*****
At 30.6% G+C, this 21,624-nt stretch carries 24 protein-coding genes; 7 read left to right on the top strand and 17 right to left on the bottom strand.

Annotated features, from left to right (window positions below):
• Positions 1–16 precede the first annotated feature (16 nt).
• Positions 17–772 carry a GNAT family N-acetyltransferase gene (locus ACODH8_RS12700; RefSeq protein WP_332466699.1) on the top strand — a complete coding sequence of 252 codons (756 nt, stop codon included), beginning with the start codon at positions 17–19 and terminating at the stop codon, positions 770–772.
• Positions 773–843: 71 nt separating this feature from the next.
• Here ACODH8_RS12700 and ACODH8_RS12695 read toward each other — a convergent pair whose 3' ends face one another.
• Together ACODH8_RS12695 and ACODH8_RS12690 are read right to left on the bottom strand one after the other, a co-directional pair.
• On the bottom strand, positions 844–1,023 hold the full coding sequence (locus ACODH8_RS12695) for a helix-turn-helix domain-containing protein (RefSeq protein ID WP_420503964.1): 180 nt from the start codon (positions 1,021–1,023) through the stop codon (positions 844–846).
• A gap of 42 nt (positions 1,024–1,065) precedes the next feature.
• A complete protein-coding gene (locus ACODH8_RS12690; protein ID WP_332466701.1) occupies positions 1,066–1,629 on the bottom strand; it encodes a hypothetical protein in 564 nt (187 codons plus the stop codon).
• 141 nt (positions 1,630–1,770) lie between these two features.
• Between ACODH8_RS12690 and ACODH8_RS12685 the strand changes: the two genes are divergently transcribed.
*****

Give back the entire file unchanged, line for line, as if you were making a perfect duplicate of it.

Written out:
At 30.6% G+C, this 21,624-nt stretch carries 24 protein-coding genes; 7 read left to right on the top strand and 17 right to left on the bottom strand.

Annotated features, from left to right (window positions below):
• Positions 1–16 precede the first annotated feature (16 nt).
• Positions 17–772 carry a GNAT family N-acetyltransferase gene (locus ACODH8_RS12700; RefSeq protein WP_332466699.1) on the top strand — a complete coding sequence of 252 codons (756 nt, stop codon included), beginning with the start codon at positions 17–19 and terminating at the stop codon, positions 770–772.
• Positions 773–843: 71 nt separating this feature from the next.
• Here ACODH8_RS12700 and ACODH8_RS12695 read toward each other — a convergent pair whose 3' ends face one another.
• Together ACODH8_RS12695 and ACODH8_RS12690 are read right to left on the bottom strand one after the other, a co-directional pair.
• On the bottom strand, positions 844–1,023 hold the full coding sequence (locus ACODH8_RS12695) for a helix-turn-helix domain-containing protein (RefSeq protein ID WP_420503964.1): 180 nt from the start codon (positions 1,021–1,023) through the stop codon (positions 844–846).
• A gap of 42 nt (positions 1,024–1,065) precedes the next feature.
• A complete protein-coding gene (locus ACODH8_RS12690; protein ID WP_332466701.1) occupies positions 1,066–1,629 on the bottom strand; it encodes a hypothetical protein in 564 nt (187 codons plus the stop codon).
• 141 nt (positions 1,630–1,770) lie between these two features.
• Between ACODH8_RS12690 and ACODH8_RS12685 the strand changes: the two genes are divergently transcribed.